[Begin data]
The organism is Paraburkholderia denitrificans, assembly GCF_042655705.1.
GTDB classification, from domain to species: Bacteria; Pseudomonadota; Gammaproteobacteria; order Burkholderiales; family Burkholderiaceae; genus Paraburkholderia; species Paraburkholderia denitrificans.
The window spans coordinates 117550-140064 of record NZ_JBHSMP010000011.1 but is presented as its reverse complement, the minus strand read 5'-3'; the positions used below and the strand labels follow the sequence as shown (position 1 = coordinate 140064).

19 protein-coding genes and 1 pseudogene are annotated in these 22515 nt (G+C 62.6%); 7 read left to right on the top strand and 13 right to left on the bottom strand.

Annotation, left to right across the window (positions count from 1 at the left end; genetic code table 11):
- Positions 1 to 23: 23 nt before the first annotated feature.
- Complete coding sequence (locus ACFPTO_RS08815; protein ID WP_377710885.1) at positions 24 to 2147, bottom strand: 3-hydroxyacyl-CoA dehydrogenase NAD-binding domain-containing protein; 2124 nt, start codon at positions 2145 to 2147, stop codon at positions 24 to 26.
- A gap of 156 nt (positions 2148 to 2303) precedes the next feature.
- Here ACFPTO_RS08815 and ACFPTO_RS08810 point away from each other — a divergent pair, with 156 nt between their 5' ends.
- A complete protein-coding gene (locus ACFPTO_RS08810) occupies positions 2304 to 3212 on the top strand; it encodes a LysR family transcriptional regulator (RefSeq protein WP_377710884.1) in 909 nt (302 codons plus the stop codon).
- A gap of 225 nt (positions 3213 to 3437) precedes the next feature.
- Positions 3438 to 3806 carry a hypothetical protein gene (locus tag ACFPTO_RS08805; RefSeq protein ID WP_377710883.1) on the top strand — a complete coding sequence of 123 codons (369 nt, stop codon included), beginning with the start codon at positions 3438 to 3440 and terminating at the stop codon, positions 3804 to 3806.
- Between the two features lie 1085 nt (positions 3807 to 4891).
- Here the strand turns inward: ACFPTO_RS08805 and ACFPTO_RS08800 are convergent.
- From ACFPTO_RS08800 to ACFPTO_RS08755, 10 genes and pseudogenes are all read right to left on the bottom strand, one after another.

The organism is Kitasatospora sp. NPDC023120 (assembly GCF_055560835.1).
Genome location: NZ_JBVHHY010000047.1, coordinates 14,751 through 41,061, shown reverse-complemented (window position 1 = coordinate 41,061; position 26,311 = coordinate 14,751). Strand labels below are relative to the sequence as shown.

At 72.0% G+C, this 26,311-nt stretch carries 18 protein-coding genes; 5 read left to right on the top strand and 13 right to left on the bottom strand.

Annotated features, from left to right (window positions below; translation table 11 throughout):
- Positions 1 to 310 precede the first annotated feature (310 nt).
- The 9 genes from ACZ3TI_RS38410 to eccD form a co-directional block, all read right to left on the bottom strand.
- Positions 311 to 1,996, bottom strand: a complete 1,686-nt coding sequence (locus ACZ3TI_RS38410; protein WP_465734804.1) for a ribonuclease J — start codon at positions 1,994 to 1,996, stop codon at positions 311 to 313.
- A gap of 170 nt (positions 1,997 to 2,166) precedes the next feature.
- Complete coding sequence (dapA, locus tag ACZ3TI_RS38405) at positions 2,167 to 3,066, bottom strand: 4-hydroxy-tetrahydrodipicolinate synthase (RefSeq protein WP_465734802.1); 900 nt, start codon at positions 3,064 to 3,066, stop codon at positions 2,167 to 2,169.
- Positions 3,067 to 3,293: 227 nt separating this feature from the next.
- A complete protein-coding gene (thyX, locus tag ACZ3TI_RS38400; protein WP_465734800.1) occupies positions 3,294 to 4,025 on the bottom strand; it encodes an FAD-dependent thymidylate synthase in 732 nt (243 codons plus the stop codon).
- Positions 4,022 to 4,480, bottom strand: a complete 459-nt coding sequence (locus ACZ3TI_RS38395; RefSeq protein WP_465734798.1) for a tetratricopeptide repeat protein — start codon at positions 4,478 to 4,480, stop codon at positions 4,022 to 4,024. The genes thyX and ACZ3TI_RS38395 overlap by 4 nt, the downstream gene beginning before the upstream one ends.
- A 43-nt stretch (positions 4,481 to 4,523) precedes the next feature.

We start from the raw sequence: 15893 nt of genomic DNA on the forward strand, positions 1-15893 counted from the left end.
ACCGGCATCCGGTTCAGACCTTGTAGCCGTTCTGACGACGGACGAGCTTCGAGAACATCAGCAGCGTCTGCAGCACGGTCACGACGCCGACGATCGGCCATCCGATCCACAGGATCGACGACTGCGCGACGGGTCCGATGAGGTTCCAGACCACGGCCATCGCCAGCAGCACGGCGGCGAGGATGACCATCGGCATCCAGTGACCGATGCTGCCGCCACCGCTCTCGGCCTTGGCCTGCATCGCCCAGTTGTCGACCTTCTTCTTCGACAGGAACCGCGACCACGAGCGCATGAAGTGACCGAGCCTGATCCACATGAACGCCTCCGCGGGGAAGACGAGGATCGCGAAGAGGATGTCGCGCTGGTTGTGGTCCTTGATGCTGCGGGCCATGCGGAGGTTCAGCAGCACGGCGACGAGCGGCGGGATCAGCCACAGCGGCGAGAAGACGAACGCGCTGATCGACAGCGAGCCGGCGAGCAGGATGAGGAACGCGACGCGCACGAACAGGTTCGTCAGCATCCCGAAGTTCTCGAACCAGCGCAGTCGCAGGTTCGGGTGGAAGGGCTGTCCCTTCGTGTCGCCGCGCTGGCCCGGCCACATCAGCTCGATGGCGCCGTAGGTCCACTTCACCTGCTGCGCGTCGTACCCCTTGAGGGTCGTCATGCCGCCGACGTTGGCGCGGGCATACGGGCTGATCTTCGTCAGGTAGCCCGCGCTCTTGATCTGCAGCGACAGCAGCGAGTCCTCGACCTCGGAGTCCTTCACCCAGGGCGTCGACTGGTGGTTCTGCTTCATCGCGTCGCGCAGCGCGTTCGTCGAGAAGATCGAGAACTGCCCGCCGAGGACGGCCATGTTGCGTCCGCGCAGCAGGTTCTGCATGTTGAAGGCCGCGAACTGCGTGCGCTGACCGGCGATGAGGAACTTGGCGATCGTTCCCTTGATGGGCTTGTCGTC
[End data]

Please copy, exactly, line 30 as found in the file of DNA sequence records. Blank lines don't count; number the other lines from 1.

ACCGGCATCCGGTTCAGACCTTGTAGCCGTTCTGACGACGGACGAGCTTCGAGAACATCAGCAGCGTCTGCAGCACGGTCACGACGCCGACGATCGGCCATCCGATCCACAGGATCGACGACTGCGCGACGGGTCCGATGAGGTTCCAGACCACGGCCATCGCCAGCAGCACGGCGGCGAGGATGACCATCGGCATCCAGTGACCGATGCTGCCGCCACCGCTCTCGGCCTTGGCCTGCATCGCCCAGTTGTCGACCTTCTTCTTCGACAGGAACCGCGACCACGAGCGCATGAAGTGACCGAGCCTGATCCACATGAACGCCTCCGCGGGGAAGACGAGGATCGCGAAGAGGATGTCGCGCTGGTTGTGGTCCTTGATGCTGCGGGCCATGCGGAGGTTCAGCAGCACGGCGACGAGCGGCGGGATCAGCCACAGCGGCGAGAAGACGAACGCGCTGATCGACAGCGAGCCGGCGAGCAGGATGAGGAACGCGACGCGCACGAACAGGTTCGTCAGCATCCCGAAGTTCTCGAACCAGCGCAGTCGCAGGTTCGGGTGGAAGGGCTGTCCCTTCGTGTCGCCGCGCTGGCCCGGCCACATCAGCTCGATGGCGCCGTAGGTCCACTTCACCTGCTGCGCGTCGTACCCCTTGAGGGTCGTCATGCCGCCGACGTTGGCGCGGGCATACGGGCTGATCTTCGTCAGGTAGCCCGCGCTCTTGATCTGCAGCGACAGCAGCGAGTCCTCGACCTCGGAGTCCTTCACCCAGGGCGTCGACTGGTGGTTCTGCTTCATCGCGTCGCGCAGCGCGTTCGTCGAGAAGATCGAGAACTGCCCGCCGAGGACGGCCATGTTGCGTCCGCGCAGCAGGTTCTGCATGTTGAAGGCCGCGAACTGCGTGCGCTGACCGGCGATGAGGAACTTGGCGATCGTTCCCTTGATGGGCTTGTCGTC